Scientists have calculated how quickly a zombie epidemic will destroy humanity

One of the most popular end-of-the-world scenarios today is the so-called "zombie apocalypse" - the destruction of humanity as a result of the rapid spread of a certain virus or bacteria that turns its victims into extremely aggressive and irrational creatures, driven only by hunger. When such a zombie bites other people, it transmits its infection to them and thereby helps the microbe to spread.

Of course, this is unlikely to happen in the real world, but scientists are still actively studying "zombie apocalypses." Why are they doing this? The point is that such "end of the world" scenarios allow doctors to calculate the consequences of outbreaks of yet incurable and deadly diseases, such as Ebola in West Africa, and to find ways to contain them.The speed of the "zombopocalypse", as the physicist notes, depends on two main parameters - how likely and how quickly the process of "zombification" occurs after contact with zombies, and the length of life of such "undead".

Books and movies describing this process give a completely different picture - in some movies, such as "28 Days Later", the infection is virtually instant and guaranteed, but zombies live in them quite briefly - a few dozen days. In other movies, such as Resident Evil, the infection process lasts several hours and can be stopped, but the zombies themselves live for decades without needing water or food.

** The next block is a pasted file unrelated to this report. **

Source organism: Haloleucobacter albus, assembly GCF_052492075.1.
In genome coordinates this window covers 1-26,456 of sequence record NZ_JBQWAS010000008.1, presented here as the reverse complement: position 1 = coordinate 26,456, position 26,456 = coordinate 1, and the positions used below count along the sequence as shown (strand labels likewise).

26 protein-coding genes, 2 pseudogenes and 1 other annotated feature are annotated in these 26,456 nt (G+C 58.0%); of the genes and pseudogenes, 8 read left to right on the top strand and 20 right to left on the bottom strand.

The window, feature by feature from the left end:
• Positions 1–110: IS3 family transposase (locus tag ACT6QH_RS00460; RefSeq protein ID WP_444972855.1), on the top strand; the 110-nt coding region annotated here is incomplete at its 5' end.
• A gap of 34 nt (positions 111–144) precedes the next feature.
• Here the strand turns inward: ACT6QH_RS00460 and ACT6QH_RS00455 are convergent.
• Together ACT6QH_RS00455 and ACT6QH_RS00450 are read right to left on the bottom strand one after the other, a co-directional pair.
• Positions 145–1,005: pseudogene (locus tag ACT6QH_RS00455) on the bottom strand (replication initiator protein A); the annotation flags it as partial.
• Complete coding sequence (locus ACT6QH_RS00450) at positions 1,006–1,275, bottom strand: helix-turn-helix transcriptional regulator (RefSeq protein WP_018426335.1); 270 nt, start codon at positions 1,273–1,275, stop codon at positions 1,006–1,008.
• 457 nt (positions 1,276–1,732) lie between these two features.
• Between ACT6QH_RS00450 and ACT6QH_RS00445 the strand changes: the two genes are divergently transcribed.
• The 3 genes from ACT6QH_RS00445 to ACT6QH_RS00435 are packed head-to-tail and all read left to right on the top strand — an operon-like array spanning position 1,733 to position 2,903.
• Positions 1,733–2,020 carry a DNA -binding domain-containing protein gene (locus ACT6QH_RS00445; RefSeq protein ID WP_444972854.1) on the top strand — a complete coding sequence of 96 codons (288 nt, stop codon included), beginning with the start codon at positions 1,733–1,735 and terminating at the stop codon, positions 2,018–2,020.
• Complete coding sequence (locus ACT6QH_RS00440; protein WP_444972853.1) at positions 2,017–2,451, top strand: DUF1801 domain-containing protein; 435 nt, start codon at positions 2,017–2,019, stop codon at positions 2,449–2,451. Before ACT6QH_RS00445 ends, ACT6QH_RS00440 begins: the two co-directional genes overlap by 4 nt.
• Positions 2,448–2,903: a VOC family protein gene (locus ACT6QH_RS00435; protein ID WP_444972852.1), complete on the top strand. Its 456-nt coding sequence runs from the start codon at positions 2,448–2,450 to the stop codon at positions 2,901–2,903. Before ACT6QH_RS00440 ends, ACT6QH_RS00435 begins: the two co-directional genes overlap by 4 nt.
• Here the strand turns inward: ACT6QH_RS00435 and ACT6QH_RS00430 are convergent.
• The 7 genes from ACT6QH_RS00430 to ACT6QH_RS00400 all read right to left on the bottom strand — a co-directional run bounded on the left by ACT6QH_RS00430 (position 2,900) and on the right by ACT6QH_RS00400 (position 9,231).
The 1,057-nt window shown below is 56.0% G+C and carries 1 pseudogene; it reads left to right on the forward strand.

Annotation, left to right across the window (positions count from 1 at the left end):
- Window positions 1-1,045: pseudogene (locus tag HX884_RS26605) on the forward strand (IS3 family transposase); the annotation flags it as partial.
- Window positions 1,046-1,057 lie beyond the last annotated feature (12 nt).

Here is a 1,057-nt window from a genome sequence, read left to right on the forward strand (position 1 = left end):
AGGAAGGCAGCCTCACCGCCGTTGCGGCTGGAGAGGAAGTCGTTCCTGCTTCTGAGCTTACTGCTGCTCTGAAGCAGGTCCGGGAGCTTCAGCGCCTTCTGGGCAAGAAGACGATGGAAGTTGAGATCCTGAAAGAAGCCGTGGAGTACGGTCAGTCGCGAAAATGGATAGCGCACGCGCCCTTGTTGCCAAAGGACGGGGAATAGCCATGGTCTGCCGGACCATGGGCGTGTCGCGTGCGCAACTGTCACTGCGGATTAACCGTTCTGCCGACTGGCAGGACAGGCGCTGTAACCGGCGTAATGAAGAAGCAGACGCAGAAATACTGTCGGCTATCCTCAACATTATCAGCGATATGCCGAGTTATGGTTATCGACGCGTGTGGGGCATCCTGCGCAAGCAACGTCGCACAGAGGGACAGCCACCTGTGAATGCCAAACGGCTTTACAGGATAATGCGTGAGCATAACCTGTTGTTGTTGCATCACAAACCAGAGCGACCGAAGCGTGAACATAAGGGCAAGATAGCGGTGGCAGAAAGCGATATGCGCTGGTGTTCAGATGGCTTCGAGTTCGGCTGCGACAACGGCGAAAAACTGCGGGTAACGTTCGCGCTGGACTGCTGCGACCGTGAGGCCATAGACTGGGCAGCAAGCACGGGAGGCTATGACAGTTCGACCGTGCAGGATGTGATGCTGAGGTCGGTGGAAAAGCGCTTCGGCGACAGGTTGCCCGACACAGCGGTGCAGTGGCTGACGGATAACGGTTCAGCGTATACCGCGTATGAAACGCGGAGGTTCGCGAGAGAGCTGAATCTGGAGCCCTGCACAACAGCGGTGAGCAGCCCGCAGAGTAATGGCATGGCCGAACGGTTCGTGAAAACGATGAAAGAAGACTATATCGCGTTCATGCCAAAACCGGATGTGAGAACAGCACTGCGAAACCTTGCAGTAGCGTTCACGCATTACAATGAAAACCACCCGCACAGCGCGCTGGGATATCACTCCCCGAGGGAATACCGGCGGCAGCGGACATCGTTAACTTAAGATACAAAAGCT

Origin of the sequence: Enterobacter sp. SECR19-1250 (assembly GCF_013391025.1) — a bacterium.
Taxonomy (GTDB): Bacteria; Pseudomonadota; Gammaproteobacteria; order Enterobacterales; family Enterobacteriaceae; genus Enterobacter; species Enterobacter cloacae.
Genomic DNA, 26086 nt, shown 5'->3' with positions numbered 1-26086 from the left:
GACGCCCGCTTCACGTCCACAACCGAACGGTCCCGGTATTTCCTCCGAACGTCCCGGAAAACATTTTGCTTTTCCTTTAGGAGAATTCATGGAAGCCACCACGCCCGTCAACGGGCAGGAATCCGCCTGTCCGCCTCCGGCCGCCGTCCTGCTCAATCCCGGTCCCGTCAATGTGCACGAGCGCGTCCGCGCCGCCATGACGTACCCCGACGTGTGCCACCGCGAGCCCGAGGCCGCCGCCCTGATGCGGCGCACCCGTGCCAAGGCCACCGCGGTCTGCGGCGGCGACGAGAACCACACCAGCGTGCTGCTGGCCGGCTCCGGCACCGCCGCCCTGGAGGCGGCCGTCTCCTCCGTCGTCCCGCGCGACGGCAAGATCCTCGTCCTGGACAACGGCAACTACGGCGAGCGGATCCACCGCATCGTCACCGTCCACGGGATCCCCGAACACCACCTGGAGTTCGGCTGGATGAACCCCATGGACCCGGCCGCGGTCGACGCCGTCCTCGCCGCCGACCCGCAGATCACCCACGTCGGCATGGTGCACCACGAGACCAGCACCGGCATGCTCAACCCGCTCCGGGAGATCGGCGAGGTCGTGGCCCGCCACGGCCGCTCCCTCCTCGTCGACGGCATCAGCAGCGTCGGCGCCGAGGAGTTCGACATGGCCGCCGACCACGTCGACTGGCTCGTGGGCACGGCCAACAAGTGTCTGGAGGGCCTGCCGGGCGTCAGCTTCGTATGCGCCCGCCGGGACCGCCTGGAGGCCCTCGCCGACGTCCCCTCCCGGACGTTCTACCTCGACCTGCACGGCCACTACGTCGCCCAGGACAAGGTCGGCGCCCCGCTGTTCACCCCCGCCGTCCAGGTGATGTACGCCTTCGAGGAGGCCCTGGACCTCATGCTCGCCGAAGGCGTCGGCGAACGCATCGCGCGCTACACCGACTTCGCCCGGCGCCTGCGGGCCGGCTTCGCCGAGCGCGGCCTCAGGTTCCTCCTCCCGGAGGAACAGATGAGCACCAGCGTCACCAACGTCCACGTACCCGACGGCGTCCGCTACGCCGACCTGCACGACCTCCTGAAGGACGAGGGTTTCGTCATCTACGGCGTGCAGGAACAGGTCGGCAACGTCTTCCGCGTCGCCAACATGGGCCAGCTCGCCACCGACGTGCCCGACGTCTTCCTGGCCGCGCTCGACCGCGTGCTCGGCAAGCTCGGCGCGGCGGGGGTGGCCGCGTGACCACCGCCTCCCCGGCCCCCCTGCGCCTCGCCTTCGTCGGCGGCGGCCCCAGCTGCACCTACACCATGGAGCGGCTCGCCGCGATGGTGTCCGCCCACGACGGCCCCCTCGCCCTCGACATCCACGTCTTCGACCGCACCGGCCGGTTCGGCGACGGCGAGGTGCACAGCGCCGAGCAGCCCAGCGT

After calculating the consequences of such "zombie outbreaks," Moore and his team decided not to express sympathy for one film or another and came up with their own scenario, modeling it on these two figures for the worst epidemic in human history: the outbreak of the plague, the "Black Death" in medieval Europe in the 14th century AD.

100 days later. As these calculations show, even just one infected person in a fairly densely populated area is in principle enough to cause a large-scale epidemic by about 20 days after infection. In 100 days, the researchers' calculations show, there will be only 181 people and about 190 million zombies living on Earth.

Even in cases where people will flee from areas covered by the "zombipocalypse," the infection will still defeat people - by the same 100 days, about 273 people and about a million "living dead" will be left on Earth.

In either case, the number of survivors will be almost below the level needed to "restart" civilization and re-colonize the planet. Accordingly, if the "zombie epidemic" lasts longer than 100 days, humanity will be doomed to extinction, conclude the authors of the study.


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